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UK to face £236m cost from polymer notes

BBR Staff Writer Published 01 June 2016

Introduction of polymer notes by the Bank of England is expected to £236m to the UK economy, according to a payments intelligence firm.

pound notes

The country's central bank is set to introduce polymer notes from September 2016 onwards by issuing the £5 note first. The bank plans to issue polymer the £10 note in late 2017 and the £20 note by 2020.

The BoE will release the full details of the design and security features of the new note on 2 June.

The cost of polymer notes introduction will be largely borne by retailers and ATM deployers, said payments consultancy CMSpi.

CMSpi , CEO Brendan Doyle said: "Due to the scale of the change, the introduction of polymer will affect every retailer in the country that currently accepts cash payments."

Due to a shift to polymer notes, retailers and ATM deployers are estimated to incur a cost of £113m and £108m, respectively.

Doyle said: "Nearly all cash handling machinery will need some degree of adaptation, as well as cash handling staff needing training to identify the new security features of the notes, both of which are likely cause operational challenges for merchants of all sizes."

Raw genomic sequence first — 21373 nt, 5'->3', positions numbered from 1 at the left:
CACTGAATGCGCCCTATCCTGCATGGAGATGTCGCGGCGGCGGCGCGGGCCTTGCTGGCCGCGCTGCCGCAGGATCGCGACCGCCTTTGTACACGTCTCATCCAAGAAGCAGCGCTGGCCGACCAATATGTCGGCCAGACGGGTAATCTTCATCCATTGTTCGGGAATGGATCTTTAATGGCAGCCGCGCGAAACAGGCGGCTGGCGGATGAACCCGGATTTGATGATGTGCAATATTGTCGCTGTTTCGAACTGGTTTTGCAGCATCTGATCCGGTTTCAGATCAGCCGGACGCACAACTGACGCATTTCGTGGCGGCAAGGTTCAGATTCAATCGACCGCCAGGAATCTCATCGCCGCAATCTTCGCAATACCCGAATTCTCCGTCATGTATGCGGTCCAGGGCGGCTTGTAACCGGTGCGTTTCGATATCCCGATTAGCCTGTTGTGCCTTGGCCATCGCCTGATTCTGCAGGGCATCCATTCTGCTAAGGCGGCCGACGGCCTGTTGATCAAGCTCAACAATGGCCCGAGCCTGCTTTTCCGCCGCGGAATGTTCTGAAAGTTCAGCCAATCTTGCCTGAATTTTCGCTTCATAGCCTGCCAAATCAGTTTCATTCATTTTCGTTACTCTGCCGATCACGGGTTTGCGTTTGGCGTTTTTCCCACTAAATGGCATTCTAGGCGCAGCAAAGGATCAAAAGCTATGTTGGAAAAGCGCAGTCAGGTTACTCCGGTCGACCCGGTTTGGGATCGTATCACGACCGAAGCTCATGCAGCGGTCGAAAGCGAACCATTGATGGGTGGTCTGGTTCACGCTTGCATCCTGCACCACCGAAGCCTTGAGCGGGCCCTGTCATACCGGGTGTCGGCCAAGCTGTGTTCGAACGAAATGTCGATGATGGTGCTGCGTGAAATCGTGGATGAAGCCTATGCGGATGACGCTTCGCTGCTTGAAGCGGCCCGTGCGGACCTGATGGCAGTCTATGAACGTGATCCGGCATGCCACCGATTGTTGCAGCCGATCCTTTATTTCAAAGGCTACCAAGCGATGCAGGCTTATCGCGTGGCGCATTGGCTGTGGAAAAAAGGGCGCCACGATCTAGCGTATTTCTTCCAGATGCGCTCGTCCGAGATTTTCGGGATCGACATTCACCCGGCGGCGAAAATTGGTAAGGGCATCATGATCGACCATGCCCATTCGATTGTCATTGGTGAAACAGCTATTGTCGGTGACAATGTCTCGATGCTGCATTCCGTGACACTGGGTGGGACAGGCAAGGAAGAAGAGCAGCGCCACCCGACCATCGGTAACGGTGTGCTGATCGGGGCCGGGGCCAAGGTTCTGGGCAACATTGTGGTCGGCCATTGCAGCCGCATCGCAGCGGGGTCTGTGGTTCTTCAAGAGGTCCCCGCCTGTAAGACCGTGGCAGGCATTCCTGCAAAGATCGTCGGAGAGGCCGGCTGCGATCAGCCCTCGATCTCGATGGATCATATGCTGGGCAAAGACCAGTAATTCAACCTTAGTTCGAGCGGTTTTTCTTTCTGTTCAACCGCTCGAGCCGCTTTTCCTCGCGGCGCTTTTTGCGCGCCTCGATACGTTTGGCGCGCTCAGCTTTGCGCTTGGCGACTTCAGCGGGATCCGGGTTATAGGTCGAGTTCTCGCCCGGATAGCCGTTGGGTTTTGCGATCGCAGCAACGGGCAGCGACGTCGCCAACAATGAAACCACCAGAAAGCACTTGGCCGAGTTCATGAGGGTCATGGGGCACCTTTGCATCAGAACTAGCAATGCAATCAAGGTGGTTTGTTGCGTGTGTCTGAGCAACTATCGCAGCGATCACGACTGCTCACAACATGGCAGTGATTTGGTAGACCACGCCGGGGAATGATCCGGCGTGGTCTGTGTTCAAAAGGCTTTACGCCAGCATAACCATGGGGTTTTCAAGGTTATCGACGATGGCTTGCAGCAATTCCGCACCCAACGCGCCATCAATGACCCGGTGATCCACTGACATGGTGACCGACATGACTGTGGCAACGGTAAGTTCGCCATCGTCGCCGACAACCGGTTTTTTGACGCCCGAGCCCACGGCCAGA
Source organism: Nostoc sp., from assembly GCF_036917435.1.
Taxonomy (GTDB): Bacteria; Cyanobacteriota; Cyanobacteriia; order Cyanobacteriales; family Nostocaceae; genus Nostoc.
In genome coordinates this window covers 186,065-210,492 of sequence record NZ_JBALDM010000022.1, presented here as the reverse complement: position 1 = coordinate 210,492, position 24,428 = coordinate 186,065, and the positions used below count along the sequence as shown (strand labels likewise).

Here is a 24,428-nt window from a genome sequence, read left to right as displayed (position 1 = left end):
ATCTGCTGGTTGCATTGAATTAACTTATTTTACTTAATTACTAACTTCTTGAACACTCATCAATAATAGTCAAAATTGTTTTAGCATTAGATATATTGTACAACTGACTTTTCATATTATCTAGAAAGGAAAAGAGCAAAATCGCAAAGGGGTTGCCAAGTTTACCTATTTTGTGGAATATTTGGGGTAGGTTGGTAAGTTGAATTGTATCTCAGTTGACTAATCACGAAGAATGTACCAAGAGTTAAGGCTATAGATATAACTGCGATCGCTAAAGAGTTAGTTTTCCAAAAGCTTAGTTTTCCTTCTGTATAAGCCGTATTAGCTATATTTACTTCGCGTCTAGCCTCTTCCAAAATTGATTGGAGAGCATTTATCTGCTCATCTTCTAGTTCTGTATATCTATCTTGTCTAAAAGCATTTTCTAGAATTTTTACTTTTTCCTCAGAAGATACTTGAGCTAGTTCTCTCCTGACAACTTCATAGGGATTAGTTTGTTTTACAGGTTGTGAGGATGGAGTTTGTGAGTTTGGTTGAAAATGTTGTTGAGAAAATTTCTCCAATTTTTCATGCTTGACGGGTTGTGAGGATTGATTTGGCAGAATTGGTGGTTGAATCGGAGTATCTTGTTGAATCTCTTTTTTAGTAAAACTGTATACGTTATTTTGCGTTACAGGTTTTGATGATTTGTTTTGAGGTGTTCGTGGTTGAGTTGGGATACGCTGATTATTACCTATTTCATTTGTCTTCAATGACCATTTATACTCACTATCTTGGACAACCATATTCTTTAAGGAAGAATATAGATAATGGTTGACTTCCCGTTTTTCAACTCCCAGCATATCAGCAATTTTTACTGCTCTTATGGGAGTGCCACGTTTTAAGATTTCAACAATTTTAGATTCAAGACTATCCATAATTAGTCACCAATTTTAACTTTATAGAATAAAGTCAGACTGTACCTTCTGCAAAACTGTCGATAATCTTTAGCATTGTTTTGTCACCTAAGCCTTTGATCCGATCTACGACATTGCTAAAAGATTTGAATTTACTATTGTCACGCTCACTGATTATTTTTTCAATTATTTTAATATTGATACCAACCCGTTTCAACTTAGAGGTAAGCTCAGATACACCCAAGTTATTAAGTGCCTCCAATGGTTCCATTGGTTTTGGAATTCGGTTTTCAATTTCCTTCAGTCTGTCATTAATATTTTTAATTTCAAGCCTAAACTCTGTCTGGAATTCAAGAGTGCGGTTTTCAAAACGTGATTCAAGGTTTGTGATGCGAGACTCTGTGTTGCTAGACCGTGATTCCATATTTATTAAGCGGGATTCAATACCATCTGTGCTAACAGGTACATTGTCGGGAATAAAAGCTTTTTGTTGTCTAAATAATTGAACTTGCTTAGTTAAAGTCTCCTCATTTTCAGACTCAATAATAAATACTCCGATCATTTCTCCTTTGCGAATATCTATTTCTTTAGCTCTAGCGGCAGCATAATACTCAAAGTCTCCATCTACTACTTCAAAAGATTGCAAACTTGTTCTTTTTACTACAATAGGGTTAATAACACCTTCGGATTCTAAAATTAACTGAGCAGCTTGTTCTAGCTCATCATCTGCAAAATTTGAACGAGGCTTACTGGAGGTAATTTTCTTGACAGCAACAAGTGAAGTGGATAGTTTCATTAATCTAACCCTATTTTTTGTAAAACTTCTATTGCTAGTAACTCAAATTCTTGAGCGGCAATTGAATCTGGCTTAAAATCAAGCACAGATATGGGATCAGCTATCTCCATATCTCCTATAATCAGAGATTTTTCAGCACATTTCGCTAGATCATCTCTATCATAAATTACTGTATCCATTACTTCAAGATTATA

The biggest disruption from polymer notes will be faced by merchants who have onsite note-dispensing equipment such as ATMs and self-service checkout (SSCO) machines, he said.

ATMs and SSCO machines may need physical hardware replacements along with software and firmware upgrades.

Further, note accepting equipment will likely require software and potentially firmware updates that can be performed remotely, Doyle added.

The co-circulation period, when both paper and polymer notes are present, is expected to pose problems for retailers, especially those operating ATMs, as lack of enough banknotes to fill ATMs may compel them to order further notes from their bank.

Demonetized and withdrawal of paper notes from circulation is expected to a temporary spike in cash spend.

Doyle said: "As consumers will want to get rid of their paper notes before demonetization, this includes £35 billion of cash hoarded by consumers or circulating overseas or in the shadow economy."

A decision to replace paper notes currently in use with polymer notes was made by the BoE in 2013 following a public consultation. Polymer notes are expected to be cleaner, more durable and more secure.

Besides, the notes are more environmental friendly and can be produced with reduced costs.

Image: UK to face £236m cost from polymer notes. Photo courtesy of Rob Wiltshire/FreeDigitalPhotos.net.